This is the aftermath, I ended up with eight flat packets of clean dry fiber locks. And at this stage it all looks weird and very flat, oddly flat as if the fiber has lost its bounce and crimp - which due to the weight of the water it holds. So I left the opened packets of fiber in the sun/dappled shade for a few hours out on the warm concrete path to dry. I did move the fiber around a few times, to a new non-damp patch of concrete, to speed the drying, and then I popped it on a rack inside overnight over the dehumidifier. Just to make sure it was totally dry.
The next stage is to flick the locks ... And wash more. And I'll post photos. So far I've done a few locks and learned that I can be very selective when sorting locks for washing, it's easier to avoid the shorter ones, as they are harder to flick card. I think I will also snip away the bleached tips ... although Bear thinks they add a little drama. I weighted my dry fiber and it was 110g ... which surprised me, as 100 g is enough for many things. So only another eleventy thousand more batches to do.
There is a kind of project in mind for this, other than increasing my fiber knowledge and skill set. I will fill in the details next post.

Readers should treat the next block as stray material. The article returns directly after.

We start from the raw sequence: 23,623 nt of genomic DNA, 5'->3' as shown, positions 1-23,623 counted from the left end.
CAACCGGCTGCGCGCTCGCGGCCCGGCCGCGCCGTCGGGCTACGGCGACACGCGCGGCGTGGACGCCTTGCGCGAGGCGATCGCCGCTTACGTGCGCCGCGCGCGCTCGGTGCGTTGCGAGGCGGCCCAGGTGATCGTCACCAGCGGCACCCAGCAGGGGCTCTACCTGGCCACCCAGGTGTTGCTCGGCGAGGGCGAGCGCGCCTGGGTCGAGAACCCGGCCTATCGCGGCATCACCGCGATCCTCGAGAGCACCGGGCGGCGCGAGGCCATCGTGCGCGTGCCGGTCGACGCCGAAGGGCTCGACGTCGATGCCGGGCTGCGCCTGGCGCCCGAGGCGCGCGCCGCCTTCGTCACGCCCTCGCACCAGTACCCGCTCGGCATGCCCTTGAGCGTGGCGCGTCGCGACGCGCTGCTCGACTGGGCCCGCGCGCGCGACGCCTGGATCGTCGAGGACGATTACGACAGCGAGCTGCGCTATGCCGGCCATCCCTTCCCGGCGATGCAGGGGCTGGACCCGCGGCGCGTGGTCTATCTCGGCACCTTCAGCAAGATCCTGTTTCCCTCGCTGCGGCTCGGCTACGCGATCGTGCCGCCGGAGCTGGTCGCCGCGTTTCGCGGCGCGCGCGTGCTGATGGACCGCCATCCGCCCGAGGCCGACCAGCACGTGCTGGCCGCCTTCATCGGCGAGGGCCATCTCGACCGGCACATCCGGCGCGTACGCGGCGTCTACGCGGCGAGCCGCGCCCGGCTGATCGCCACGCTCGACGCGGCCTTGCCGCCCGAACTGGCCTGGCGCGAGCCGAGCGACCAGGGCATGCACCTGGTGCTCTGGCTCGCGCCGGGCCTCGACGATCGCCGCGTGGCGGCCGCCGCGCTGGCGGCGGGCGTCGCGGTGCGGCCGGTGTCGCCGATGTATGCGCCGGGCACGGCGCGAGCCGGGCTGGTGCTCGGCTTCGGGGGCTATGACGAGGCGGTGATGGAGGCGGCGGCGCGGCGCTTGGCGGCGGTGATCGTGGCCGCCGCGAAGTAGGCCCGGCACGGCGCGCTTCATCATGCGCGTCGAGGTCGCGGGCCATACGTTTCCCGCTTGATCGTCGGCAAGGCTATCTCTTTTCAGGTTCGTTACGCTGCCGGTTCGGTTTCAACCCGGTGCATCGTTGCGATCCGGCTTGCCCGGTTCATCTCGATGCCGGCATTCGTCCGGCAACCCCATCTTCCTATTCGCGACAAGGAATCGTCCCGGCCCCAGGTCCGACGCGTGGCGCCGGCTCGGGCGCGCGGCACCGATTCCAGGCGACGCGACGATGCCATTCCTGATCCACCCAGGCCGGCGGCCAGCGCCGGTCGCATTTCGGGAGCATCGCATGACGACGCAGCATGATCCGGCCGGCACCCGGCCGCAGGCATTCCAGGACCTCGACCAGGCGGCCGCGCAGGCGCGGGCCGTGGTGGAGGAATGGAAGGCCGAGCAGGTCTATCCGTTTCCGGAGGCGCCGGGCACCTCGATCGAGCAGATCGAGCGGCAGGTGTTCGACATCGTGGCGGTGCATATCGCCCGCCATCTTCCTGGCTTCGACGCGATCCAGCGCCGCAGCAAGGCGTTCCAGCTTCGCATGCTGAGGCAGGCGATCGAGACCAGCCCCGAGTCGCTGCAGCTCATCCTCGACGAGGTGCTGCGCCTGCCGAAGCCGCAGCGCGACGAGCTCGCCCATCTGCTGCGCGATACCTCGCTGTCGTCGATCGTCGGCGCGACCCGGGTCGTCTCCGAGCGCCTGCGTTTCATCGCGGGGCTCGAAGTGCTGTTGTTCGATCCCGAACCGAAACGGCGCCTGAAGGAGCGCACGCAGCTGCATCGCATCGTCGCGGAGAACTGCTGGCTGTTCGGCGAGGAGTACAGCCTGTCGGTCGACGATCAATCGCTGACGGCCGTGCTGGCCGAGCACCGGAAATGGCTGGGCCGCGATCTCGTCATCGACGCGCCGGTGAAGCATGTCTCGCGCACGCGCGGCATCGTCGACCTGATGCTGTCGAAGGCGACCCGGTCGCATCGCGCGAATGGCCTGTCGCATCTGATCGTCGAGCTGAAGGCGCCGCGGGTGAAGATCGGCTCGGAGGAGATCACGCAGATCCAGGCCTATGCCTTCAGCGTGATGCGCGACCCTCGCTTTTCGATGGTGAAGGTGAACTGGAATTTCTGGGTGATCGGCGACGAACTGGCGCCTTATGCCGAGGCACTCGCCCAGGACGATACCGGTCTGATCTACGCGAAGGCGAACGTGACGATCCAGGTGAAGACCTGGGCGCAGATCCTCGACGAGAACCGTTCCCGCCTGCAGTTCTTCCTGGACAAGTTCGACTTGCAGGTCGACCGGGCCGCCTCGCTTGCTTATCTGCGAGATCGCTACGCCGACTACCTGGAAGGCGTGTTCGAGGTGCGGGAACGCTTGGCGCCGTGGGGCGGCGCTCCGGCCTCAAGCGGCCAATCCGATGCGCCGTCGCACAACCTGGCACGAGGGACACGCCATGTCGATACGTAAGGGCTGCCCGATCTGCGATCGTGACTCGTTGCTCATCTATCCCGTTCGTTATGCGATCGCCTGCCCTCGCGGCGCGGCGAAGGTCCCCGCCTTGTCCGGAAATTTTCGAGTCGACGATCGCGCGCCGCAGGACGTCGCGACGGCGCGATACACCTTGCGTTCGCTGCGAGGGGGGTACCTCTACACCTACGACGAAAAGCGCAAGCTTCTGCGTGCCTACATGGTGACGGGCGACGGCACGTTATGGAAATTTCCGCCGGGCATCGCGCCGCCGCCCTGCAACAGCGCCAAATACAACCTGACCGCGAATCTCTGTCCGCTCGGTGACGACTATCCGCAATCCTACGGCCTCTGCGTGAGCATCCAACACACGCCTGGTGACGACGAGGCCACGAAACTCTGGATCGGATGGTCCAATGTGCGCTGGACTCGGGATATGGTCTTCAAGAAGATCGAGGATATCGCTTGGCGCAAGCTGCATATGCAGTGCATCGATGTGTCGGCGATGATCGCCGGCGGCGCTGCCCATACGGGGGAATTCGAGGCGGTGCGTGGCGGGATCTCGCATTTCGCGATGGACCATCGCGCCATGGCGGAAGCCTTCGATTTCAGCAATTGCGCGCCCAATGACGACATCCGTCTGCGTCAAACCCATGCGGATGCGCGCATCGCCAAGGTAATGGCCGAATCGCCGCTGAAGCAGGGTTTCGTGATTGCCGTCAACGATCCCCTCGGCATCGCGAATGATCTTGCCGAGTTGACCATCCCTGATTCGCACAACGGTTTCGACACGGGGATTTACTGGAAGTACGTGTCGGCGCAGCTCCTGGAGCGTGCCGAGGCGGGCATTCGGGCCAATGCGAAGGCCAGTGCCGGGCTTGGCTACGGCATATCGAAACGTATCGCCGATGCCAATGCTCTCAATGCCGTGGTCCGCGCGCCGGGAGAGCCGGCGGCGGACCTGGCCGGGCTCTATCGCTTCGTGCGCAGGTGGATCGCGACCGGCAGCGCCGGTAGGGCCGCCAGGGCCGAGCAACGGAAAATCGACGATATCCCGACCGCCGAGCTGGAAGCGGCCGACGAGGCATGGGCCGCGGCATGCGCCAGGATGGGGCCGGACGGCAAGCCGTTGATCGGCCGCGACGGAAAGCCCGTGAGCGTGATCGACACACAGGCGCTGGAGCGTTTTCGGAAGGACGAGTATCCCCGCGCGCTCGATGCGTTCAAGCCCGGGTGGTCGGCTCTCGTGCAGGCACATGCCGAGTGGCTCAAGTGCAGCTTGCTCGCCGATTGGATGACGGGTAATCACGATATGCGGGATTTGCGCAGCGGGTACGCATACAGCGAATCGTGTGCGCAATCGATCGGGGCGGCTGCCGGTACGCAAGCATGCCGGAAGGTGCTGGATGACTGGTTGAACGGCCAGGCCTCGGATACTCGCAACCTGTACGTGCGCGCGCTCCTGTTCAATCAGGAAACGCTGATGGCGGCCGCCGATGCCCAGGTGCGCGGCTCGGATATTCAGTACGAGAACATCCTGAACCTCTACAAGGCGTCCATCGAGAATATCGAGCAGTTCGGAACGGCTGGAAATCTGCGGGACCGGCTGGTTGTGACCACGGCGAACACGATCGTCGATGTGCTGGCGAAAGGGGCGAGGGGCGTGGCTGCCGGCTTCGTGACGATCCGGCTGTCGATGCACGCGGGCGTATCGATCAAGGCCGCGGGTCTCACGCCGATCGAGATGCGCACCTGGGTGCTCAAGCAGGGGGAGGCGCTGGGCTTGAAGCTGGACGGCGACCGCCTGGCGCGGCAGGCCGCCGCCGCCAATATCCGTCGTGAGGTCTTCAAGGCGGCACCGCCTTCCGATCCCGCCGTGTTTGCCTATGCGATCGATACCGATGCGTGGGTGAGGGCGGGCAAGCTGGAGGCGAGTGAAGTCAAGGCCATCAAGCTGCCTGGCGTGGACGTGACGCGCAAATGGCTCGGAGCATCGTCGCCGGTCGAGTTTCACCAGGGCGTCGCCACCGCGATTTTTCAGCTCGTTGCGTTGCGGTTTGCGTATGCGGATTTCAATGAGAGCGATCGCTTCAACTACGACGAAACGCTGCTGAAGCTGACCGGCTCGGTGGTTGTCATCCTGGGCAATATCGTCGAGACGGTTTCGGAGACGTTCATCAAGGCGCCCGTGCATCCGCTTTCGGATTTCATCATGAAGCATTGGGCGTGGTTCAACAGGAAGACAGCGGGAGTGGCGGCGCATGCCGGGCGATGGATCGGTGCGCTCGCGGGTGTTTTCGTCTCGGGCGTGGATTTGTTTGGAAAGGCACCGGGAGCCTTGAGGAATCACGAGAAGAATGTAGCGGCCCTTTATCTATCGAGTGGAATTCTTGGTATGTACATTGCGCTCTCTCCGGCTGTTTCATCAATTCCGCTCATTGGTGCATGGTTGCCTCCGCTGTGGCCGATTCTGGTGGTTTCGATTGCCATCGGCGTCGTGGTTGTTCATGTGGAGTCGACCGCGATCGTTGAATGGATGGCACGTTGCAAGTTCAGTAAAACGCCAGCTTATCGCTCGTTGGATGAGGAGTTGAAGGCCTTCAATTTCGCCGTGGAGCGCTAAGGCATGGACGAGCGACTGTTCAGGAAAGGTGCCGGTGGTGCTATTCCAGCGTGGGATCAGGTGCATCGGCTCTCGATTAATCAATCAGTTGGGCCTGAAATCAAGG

Many thanks, na Stella

Saturday, November 30, 2013

Sometimes it works ... And sometimes not

Today's post has a potential frog, I've not fully decied to frog ... but I'm almost certainly leaning that way. Maybe I have decided and I just don't realize it yet?. To provide balance there is a project that will not be frogged, and in fact may lead to a second pair of socks from the left overs. And there is bread, because I'm making bread every few days and learning lots, and loving that my bread looks like the kind that is photographed as an example of what bread should be. And being as it is December, work draws to and end, marked as always our graduate student show (spot the knitting, and the beading ....). Another link here to the finale images, but sorry to highly commercial site that wants to sell you images, we subsidize the show by selling rights - the downside is that it becomes commercial). Plus I'm spinning, adding to my lifetime heard of wheels (just a little), and enjoying spring.